Awaiting holiday season in new surroundings

It’s one thing to move to a new community, a new home and becoming acquainted with new surroundings during most of the year.

It’s another thing altogether when you welcome the Christmas holiday amid all that newness. Why, even Toby the puppy — as you can see in the photo — is wearing some new Christmas threads.

So a new holiday awaits my wife and me — along with the Puppy — in our new digs in Collin County. We spent 23 or so Christmas seasons ensconced in our home in southwest Amarillo. We grew comfortable in that home, which we had built in the fall and early winter of 1996.

Indeed, our first Christmas in that home was one for the ages. We closed on the house on Dec. 22, 1996, took possession of the place, then had most of our worldly possessions hauled out of storage where it had laid dormant for nearly two years.

We spent Christmas opening up boxes and getting reacquainted with pictures, furniture, doo-dads, knickknacks and assorted gadgets and gizmos we had locked away.

Our Christmas tree that year was a potted Norfolk pine we brought with us from Beaumont. We strung a few lights around it, tossed a little tinsel on it and surrounded it with gift packages.

We moved from Randall County to Collin County in the spring of 2018. Then earlier this year we decided to look for a house to purchase. We found one in Princeton, closed the deal and moved in. That all took place in late February.

Now our first Christmas in our latest new home is coming up fast. It won’t have quite the same element of rediscovery as the holiday I described earlier. However, it will be memorable nonetheless. Of that I am certain.

My biggest challenge now rests with trying to decide how to string lights around our new house. Wish me luck.

Nature’s awesome power on display … even after it passes

TOPEKA, Kan. — We got here — finally!

As we proceed southward toward The House in Collin County, we have seen evidence of the awesome power that Mother Nature can deliver to we mere human beings.

The Missouri River runs adjacent to Interstate 29 through Iowa and into Nebraska. We saw a flashing electronic sign that told us that I-29 would be closed; a detour awaited.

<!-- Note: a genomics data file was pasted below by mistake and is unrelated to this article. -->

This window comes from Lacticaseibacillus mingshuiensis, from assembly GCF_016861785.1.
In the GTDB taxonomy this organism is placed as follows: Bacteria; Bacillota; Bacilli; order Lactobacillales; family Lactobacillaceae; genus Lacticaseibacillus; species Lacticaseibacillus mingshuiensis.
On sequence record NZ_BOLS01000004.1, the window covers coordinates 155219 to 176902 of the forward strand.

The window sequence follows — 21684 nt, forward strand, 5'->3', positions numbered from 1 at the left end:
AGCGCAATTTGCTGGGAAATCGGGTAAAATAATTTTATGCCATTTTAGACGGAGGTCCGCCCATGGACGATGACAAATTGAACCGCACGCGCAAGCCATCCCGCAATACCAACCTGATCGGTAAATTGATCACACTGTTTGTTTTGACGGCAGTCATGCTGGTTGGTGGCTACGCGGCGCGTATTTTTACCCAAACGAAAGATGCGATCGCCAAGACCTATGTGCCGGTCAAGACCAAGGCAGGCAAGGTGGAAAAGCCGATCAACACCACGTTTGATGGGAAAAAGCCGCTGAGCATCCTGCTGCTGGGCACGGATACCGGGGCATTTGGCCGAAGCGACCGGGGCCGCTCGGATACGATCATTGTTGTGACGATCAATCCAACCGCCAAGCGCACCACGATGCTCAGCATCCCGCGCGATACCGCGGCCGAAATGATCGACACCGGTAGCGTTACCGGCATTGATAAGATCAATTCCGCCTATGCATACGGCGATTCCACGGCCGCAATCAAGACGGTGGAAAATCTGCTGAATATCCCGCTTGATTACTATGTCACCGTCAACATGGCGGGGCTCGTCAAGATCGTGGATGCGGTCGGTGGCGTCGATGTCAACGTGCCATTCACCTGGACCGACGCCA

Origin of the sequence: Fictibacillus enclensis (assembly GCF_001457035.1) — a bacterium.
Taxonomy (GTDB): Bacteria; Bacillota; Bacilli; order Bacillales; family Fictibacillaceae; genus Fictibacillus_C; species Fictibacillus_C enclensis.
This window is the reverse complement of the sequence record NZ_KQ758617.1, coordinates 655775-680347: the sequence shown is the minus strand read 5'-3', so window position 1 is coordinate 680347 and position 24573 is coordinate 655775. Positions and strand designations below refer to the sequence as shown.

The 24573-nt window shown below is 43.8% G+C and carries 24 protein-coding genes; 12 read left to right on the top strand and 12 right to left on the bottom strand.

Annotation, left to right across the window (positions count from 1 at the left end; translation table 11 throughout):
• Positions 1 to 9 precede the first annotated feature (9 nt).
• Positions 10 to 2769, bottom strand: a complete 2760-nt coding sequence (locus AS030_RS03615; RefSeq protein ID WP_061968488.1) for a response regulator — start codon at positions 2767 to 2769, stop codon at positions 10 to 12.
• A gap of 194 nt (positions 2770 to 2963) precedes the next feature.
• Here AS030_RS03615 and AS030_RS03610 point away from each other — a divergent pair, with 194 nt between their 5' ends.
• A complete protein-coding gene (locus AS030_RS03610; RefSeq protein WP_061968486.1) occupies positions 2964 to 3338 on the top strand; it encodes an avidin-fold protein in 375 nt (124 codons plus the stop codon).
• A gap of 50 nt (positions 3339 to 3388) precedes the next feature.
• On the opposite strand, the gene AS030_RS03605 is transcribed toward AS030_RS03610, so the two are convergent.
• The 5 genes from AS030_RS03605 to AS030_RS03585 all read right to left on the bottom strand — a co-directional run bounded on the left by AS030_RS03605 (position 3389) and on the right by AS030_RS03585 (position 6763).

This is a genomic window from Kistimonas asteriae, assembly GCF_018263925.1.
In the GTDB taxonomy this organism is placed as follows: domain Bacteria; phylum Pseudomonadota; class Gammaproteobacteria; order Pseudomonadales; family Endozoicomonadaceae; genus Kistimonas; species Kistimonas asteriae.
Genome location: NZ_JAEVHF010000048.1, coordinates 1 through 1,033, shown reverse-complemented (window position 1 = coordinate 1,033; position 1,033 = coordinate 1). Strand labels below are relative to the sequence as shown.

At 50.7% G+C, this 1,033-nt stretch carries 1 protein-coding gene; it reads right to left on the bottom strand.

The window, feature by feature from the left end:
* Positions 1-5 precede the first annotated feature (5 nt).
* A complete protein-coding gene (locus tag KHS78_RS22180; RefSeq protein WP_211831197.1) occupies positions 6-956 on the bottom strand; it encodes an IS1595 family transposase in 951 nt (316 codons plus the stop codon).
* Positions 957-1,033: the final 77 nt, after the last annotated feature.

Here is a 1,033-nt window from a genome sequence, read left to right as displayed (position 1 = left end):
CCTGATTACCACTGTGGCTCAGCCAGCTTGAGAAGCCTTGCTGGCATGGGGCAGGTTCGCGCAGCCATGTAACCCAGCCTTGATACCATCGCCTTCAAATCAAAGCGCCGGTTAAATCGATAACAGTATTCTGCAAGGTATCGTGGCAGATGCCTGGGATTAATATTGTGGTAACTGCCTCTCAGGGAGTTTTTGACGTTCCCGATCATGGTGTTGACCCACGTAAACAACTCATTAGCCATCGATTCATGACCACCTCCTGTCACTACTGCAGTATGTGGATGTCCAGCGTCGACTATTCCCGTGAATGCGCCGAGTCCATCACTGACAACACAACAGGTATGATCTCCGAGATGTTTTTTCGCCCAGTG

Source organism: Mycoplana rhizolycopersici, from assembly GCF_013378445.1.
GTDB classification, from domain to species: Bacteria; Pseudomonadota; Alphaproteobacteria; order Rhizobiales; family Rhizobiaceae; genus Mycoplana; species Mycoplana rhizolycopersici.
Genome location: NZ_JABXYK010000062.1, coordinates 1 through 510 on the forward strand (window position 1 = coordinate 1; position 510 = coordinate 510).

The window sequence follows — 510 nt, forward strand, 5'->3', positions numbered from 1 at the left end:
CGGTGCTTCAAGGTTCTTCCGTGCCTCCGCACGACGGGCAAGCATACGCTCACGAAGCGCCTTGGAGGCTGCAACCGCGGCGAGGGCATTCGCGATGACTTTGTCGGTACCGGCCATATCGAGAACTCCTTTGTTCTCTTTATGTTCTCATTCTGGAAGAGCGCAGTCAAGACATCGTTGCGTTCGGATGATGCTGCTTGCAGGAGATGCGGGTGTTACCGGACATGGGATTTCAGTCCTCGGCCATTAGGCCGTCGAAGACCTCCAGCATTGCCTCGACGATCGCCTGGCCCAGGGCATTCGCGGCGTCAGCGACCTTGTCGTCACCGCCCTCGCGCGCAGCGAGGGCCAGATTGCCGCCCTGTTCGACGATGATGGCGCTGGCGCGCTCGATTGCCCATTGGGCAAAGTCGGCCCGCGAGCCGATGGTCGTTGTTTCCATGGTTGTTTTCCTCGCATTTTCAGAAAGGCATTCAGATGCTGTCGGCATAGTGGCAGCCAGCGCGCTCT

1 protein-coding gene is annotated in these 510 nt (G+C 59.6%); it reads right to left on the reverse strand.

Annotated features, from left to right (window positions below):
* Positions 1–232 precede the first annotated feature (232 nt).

So, we exited the freeway and proceeded east along Interstate 680. We had to drive about 16 miles out of our way toward our next stop here in Topeka. We turned south and then west along Interstate 80.

This leg of the journey was extended about 40 minutes.

What caused it? The Missouri River flooded. We didn’t see what it had done to the right-of-way. All we know river caused the state highway department to shut down the major thoroughfare.

But we damn sure did see the river. It is quite high at this moment. In places it is just a foot or two from spilling over its bank and onto the highway. We saw street signs below the Interstate that poked only a foot or two above the water. We noticed buildings half-submerged under the Missouri’s tides.

Yep, it’s an awesome sight.

Grand Forks, N.D., had just gone through what apparently occurred downstream. We watched crews seek to siphon water from ditches into retention ponds.

There’s water. Then there’s too much water. We saw evidence of what happens when you have too much of it.

Yes, our friends along the Gulf Coast are experiencing this very thing at this moment. Our hearts go out them. They are in our prayers.

Now that we’ve seen how far widespread nature’s wrath has become, we send our prayers to those we saw from a distance as we zipped along to our next destination.

DMV: Legislature’s next big project?

Texas state Rep. Scott Sanford came to our Rotary Club in McKinney the other morning to provide an update on the accomplishments of the 2019 Legislature.

Then he took a question from the audience about an issue that has been in the news of late in North Texas: insufferably long lines at Department of Motor Vehicles offices.

What is the Legislature going to do about that? How do Texans avoid having to wait in line for hours on end to get a new driver’s license or to do any kind of business at DMV?

Sanford, a McKinney Republican, didn’t have a quick-and-easy answer. He is acutely aware of the problems that have plagued Collin County DMV offices.

News reports in recent days, noting the 100-degree temperatures logged all across the state this summer, told of people waiting six or seven hours. Some of them waited until the DMV office closed, denying them the chance to get finish their business at the state office.

I’ll mention Collin County because it’s where I live. It’s also a rapidly growing part of the Dallas/Fort Worth Metroplex. The county’s population sits at right at 1 million residents. DMV needs to do a much better job of responding to residents’ needs; that’s what I have heard in our brief time living there.